What's The Difference & What's Right For You?
If you are not particularly interested in finance or the stock market, you may not spend a lot of time thinking about trading stocks versus investing in them. Many people might not even have a good understanding of the difference or why one might be better than the other for your lifestyle or financial goals.
For an explanation of that and more in the realm of money matters, I consulted a true expert, Guy Adami. He's the managing director of Drakon Capital and is an original member of CNBC's Fast Money Fast Five panel.
When it comes to understanding trading as opposed to investing, traders look for short-term opportunities and for opportunity on both the long and the short side, Adami explains. Investors tend to be more focused on finding stocks/securities that they feel are going higher. He says traders are focused on the minute-to-minute price movement of their stock. "Investors tend to filter out the day-to-day noise of price fluctuation. They are looking at the big, long-term picture."
As you might imagine, trading takes a certain time commitment, as you have to be on top of what a stock is doing at all times during the trading day. Also remember that each online trade usually carries a fee. You have to have a certain mindset to be a trader. "Traders tend to enjoy, even thrive on taking risk. Although by definition, all investing involves risk, investors tend to be a bit more risk-averse," notes Adami. "Traders change course dozens of times in a single day. Investors tend to stay the course."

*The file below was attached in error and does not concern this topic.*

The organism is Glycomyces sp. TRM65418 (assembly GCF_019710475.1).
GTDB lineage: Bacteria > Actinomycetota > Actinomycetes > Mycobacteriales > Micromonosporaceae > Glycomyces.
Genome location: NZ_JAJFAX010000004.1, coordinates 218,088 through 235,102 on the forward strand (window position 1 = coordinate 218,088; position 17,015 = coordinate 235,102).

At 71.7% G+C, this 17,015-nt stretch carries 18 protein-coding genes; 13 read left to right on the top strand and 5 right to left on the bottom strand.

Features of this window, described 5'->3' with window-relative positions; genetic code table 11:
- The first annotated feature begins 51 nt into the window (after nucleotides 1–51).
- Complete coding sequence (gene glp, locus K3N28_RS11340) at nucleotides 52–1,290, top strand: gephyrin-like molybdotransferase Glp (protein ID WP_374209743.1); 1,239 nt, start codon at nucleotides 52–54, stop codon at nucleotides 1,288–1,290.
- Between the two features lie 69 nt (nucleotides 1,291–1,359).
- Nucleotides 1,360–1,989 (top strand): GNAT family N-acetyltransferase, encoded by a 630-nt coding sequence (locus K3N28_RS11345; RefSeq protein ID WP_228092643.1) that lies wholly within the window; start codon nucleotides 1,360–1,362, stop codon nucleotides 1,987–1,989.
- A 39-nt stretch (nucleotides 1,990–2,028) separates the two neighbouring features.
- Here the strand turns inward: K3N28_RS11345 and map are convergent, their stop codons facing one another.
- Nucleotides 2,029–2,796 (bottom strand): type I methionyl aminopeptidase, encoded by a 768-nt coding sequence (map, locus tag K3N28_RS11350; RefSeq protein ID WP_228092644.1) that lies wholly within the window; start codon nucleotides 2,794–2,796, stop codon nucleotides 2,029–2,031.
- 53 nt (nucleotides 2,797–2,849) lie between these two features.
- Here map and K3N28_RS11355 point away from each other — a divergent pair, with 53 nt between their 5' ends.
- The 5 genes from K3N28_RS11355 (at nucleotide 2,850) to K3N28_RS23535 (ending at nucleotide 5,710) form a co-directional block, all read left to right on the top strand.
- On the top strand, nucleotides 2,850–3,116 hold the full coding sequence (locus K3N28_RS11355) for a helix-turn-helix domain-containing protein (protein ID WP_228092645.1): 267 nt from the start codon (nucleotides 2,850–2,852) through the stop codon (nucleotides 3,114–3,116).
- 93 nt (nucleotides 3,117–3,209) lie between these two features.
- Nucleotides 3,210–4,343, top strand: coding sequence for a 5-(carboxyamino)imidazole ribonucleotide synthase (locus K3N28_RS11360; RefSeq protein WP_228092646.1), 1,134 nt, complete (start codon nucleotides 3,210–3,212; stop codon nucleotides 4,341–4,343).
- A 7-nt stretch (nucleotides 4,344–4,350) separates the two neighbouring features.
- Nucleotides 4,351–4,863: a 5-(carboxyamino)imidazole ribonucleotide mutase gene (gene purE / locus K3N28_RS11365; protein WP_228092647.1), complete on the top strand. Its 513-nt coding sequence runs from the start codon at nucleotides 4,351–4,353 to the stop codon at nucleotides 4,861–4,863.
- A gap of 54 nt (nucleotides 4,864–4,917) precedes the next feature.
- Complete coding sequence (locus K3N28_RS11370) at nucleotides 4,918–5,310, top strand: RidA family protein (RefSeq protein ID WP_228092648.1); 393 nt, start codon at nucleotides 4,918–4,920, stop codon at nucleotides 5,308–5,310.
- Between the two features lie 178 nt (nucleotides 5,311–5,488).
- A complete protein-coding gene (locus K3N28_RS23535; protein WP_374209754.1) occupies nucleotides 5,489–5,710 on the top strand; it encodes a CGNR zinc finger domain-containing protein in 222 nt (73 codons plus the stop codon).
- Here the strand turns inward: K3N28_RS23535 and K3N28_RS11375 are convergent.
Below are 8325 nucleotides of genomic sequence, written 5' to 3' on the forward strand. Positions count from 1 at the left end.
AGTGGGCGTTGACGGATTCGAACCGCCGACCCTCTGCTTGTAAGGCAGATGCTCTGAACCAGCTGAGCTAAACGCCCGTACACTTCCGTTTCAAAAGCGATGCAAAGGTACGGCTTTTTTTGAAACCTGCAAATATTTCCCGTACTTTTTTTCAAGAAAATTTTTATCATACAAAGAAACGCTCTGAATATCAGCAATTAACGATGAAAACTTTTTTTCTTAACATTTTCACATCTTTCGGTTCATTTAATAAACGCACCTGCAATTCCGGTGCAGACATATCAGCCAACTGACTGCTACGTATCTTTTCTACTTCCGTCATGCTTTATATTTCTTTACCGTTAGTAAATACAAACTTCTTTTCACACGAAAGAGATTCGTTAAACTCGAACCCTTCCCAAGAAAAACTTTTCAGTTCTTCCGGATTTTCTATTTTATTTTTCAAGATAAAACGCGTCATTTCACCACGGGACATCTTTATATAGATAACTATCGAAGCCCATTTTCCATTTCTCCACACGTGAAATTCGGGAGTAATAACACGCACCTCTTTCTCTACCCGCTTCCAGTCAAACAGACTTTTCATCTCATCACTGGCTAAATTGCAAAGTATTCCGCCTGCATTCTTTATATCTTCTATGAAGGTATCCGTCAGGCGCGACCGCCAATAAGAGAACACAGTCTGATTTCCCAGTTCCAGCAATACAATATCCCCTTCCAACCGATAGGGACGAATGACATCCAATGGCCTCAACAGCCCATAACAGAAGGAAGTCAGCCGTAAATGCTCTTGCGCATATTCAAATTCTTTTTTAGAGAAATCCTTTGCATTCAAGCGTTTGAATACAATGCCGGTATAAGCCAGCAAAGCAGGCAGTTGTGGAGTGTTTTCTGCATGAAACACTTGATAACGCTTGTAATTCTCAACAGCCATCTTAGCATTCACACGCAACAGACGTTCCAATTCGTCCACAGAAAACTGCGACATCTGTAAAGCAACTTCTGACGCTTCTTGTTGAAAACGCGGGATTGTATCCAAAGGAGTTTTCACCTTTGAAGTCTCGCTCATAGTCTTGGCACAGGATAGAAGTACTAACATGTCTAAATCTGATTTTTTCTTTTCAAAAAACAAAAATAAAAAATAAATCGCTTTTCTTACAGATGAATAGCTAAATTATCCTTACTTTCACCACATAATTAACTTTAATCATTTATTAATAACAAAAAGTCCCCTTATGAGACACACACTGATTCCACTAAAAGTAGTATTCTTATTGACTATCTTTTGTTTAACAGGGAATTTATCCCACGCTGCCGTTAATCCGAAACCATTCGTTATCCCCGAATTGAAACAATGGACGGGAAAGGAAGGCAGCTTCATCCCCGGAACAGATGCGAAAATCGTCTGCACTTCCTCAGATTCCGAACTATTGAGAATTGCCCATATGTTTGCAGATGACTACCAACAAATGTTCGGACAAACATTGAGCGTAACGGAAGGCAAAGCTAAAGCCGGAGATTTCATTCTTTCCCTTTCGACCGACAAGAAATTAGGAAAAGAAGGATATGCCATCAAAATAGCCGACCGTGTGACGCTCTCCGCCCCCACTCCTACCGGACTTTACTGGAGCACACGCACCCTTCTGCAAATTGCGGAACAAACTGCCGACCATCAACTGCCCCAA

So maybe you think you would like to engage in some of both -- trading and investing? I asked Adami how, or if, this can work.
"In my opinion, it is virtually impossible to do both simultaneously. Why? Because if you try to do both, this scenario typically plays out: An investment that does well right away tends to turn into a trade, while a trade that does poorly right away tends to turn into an investment. Think about that for a minute."
Choosing long-term investments can hinge on many variables, including whether a stock pays a dividend, is a company you believe in and want to support or, as Adami points out, is simply a stock you think will go higher over time. For instance, I like to own stock in companies I do business with, such as Starbucks, because I know if I am getting good products and service, and if not I can get out. Adami is not as confident in my method, telling me, "although the 'boots on the ground,' Peter Lynch method of investing clearly works for some, I believe that buying a stock based on your business dealings with the company is a 50/50 proposition at best."
Last year gold was the talk of the investment world, hitting record highs. Is it still a good investment now? "I think gold continues to be in a very well-defined long-term trend higher. For the layperson, attempting to trade gold is virtually impossible," Adami says. "But if you can stomach the gyrations that accompany the commodity, staying with gold continues to be the right course of action."
Both trading and investing in stocks offer risks and rewards. You have to carefully weigh your options and study your chosen targets to best prepare yourself to compete. But isn't that true with most good things in life?
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